Christmas in Purgatory

JMJ

The Readings for Saturday 3 Advent (Year 2):

Et quis poterit cogitare diem adventus ejus, et quis stabit ad videndum eum? ipse enim quasi ignis conflans.
And who shall be able to think of the day of his coming? and who shall stand to see him? for he is like a refining fire.
Happy Christmas: we’re doomed, here in the wealthy, bullying west. We’re doomed. But I hope it is to our salvation. How can that be? Yesterday’s post didn’t rant about our personal doom: but rather about the doom of this unhealthy culture of consume and die in which we are engulfed. We are so busy building it up because we can that we never even stop to ask if we should. (We shouldn’t. God’s got a way out. Through him:

  • The LORD was going before them in a pillar of cloud by day to lead them on the way, and in a pillar of fire by night to give them light, that they might travel by day and by night. – Exodus 13:21
  • and they will tell it to the inhabitants of this land. They have heard that You, O LORD, are in the midst of this people, for You, O LORD, are seen eye to eye, while Your cloud stands over them; and You go before them in a pillar of cloud by day and in a pillar of fire by night. – Numbers 14:14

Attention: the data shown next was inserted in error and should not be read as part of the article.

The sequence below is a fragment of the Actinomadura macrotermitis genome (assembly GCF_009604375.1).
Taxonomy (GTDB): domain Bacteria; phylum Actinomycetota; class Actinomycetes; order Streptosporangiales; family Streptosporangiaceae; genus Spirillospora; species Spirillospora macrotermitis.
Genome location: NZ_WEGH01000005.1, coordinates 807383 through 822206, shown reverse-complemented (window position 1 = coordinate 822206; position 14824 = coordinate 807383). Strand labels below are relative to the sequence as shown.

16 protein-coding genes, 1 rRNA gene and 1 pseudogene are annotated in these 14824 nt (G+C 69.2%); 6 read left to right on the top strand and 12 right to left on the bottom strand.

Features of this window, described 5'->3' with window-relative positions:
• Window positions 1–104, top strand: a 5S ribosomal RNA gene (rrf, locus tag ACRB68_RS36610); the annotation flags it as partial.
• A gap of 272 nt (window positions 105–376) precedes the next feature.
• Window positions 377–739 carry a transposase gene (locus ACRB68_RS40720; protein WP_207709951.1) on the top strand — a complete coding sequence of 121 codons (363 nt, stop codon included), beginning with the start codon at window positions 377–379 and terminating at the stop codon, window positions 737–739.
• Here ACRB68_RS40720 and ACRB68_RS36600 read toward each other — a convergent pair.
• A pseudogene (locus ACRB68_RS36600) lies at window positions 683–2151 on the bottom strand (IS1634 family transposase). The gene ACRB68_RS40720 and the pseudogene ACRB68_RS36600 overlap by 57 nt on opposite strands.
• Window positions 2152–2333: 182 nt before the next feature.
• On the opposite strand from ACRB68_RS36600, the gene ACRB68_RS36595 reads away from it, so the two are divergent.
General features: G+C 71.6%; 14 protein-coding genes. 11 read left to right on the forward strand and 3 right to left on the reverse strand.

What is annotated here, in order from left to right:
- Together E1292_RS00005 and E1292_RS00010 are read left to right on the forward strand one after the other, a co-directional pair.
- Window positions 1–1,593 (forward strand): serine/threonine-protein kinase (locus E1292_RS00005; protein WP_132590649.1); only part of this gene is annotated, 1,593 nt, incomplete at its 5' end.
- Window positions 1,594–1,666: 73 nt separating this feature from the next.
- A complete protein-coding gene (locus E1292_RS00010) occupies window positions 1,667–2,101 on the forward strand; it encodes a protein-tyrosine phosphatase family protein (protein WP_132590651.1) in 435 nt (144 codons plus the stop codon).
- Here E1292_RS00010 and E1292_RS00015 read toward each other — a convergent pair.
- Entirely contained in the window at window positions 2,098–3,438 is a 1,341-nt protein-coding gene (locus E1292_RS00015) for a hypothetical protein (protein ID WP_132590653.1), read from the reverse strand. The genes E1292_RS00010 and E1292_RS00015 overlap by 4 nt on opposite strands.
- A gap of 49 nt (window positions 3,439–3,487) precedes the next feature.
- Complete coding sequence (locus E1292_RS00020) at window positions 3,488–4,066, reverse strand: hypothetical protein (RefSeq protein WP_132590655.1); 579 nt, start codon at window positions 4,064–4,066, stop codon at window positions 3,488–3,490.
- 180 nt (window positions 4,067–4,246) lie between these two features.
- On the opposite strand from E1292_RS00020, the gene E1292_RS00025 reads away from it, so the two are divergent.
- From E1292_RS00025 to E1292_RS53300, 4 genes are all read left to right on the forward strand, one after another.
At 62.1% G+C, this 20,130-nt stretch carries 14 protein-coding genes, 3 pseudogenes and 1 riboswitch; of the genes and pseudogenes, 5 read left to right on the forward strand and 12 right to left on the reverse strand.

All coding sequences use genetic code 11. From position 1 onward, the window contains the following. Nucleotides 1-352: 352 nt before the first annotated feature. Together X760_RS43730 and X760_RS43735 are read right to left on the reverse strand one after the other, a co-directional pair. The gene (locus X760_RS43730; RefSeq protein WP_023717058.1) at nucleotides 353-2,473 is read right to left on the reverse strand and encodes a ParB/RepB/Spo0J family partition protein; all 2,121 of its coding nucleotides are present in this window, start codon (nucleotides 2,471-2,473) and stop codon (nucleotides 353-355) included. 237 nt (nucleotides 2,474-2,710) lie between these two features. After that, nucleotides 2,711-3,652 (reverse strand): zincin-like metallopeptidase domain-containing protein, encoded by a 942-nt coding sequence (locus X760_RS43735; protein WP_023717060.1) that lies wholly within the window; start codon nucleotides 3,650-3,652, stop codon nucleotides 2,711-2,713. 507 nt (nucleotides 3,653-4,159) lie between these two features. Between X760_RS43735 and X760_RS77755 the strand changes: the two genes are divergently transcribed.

• who goes before you on your way, to seek out a place for you to encamp, in fire by night and cloud by day, to show you the way in which you should go. – Deuteronomy 1:33
  • Then He led them with the cloud by day And all the night with a light of fire. – Psalm 78:14
  • then the LORD will create over the whole area of Mount Zion and over her assemblies a cloud by day, even smoke, and the brightness of a flaming fire by night; for over all the glory will be a canopy. – Isaiah 4:5
  • At the morning watch, the LORD looked down on the army of the Egyptians through the pillar of fire and cloud and brought the army of the Egyptians into confusion. – Exodus 14:24
  • It came about when the sun had set, that it was very dark, and behold, there appeared a smoking oven and a flaming torch which passed between these pieces. – Genesis 15:17
  • “I kept looking Until thrones were set up, And the Ancient of Days took His seat; His vesture was like white snow And the hair of His head like pure wool His throne was ablaze with flames, Its wheels were a burning fire. – Daniel 7:9